Scott Pelley simply got it wrong on Tuesday's CBS This Morning, when he claimed that the Republican presidential candidates "have finally arrived in a state that was very hard hit by the great recession and has been suffering for a very long time. The unemployment rate here is about 10%." In reality, South Carolina, the state that held the last GOP primary, has about the same unemployment rate, at 9.9% [audio available here; video below the jump].
Two weeks earlier, on the January 17 edition of his CBS Evening News program, Pelley introduced a segment with John Dickerson, who was in the Palmetto State, which referenced the national unemployment rate. But neither on-air personality mentioned the specific unemployment rate inside the state:
PELLEY: How are the tax returns of the rich and famous going to play with voters who are struggling with 8.5 percent unemployment? For some insight into that, we turn to John Dickerson, our CBS News political director, who's been talking to voters in South Carolina this week.
Two days later, the anchor introduced a report by correspondent Elaine Quijano about "a controversial new rule to get people off unemployment" inside South Carolina. But just as before, neither Pelley nor Quijano cited the 9.9% figure.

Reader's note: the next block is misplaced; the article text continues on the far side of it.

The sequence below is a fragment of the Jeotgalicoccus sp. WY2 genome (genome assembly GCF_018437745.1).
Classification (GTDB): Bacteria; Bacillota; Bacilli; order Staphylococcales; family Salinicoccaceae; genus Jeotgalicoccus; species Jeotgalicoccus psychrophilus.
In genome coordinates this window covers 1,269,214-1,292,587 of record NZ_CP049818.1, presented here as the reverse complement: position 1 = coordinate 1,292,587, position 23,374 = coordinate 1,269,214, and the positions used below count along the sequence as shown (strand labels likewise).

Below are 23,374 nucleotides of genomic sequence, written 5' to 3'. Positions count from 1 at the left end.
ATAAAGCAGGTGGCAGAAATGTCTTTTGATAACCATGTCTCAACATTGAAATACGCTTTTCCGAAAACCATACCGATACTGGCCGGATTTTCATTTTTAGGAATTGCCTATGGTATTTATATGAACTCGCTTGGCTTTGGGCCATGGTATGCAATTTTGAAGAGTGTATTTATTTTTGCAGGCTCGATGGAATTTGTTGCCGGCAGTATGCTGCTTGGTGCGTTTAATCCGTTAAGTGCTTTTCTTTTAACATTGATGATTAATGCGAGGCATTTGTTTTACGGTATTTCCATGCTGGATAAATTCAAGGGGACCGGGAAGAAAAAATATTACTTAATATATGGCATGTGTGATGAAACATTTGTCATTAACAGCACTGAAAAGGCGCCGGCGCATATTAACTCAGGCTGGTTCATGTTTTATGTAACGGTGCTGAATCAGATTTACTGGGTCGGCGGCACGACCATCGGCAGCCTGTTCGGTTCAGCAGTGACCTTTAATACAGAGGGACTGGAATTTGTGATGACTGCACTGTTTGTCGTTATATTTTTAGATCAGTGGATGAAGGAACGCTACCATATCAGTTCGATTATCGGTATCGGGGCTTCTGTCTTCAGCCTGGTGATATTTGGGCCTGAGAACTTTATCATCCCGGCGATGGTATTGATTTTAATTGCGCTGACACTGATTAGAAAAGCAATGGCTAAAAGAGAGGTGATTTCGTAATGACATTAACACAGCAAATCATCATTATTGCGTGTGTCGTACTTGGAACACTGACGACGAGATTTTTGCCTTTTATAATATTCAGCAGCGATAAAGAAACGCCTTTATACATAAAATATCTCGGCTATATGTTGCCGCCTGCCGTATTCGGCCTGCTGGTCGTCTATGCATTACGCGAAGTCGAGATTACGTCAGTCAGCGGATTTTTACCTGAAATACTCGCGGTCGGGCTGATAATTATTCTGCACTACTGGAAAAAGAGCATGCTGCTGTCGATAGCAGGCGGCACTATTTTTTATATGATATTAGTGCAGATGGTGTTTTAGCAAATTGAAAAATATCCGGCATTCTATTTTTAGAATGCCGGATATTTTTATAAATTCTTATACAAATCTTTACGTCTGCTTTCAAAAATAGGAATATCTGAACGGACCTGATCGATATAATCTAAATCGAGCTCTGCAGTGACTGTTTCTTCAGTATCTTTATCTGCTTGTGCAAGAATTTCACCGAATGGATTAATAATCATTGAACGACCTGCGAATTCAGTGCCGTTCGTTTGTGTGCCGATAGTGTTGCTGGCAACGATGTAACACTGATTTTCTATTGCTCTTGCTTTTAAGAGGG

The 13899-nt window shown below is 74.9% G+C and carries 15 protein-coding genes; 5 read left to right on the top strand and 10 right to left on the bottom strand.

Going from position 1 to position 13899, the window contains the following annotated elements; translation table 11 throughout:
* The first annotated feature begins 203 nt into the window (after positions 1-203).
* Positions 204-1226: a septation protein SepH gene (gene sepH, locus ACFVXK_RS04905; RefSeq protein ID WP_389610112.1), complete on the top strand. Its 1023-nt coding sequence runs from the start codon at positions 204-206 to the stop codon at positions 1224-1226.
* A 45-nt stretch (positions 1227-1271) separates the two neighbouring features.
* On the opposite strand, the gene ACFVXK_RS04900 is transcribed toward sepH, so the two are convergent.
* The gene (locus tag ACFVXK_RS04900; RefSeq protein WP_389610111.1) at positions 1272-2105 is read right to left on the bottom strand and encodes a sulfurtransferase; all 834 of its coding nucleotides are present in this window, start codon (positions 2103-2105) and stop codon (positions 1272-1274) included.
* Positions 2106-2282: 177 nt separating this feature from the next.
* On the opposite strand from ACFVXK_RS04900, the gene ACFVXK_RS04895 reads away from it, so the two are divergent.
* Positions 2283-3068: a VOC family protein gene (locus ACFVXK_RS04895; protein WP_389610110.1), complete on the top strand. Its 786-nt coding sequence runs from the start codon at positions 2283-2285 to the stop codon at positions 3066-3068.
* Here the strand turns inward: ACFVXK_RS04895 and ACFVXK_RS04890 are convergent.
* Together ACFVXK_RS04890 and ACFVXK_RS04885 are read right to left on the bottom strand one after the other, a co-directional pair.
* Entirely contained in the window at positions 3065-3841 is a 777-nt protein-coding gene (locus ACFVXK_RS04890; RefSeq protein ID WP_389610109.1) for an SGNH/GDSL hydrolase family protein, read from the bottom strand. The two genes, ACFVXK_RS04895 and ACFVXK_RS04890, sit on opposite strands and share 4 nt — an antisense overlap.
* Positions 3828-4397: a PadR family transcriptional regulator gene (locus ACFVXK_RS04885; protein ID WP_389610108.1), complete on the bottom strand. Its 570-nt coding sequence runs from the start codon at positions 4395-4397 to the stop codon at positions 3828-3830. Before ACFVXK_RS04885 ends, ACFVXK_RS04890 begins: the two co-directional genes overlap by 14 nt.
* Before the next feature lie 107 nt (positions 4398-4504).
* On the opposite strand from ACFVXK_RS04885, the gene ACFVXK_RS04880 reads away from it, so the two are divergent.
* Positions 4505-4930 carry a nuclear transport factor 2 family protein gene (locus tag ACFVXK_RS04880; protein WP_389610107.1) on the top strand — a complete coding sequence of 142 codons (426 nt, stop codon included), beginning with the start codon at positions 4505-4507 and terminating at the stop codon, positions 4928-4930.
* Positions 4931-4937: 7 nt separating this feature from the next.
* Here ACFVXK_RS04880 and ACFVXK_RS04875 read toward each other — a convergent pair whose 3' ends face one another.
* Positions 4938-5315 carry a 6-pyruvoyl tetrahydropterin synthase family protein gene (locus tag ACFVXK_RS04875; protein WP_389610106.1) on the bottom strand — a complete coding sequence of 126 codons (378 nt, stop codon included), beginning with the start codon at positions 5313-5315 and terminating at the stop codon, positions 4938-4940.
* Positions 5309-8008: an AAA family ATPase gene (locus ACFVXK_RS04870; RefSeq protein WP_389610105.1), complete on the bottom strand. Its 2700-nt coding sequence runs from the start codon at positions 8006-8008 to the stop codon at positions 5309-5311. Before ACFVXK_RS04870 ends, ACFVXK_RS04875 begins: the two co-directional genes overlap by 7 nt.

It's not as if South Carolina's unemployment hasn't been in the news. On January 20, the day before the state's primary, NPR led a report, titled "For South Carolina Voters, Jobs May Matter Most," by stating that "South Carolina is a state where economic issues are front and center. The state's unemployment rate is 9.9 percent, well above the national rate. But even that number is deceptive. There are pockets around the state where the conditions are much more severe. In Lancaster County, for example, the rate is above 12 percent."
The transcript of the relevant portion of the Scott Pelley segment on Tuesday's CBS This Morning, starting at the seven minutes past the 7 am Eastern hour mark:
ERICA HILL: ...[W]hat's interesting about the state of Florida, as you know, is in many ways, it's been referred to by many people as a microcosm of this country. It's a difficult place to campaign because there are lot of people from different backgrounds to win over.
PELLEY: Well, there certainly are, and Erica, the important point thing to note here, too, is that the candidates have finally arrived in a state that was very hard hit by the 'great recession' and has been suffering for a very long time. The unemployment rate here is about 10%. That, of course, is quite a bit higher than the 8.5% that we see nationwide. The construction industry has collapsed. Just last July, the Space Shuttle program ended- 7,000 jobs were lost in Brevard County alone. So this is a state where the candidates are really facing a lot of angry voters, who are concerned about their futures and the futures of their families.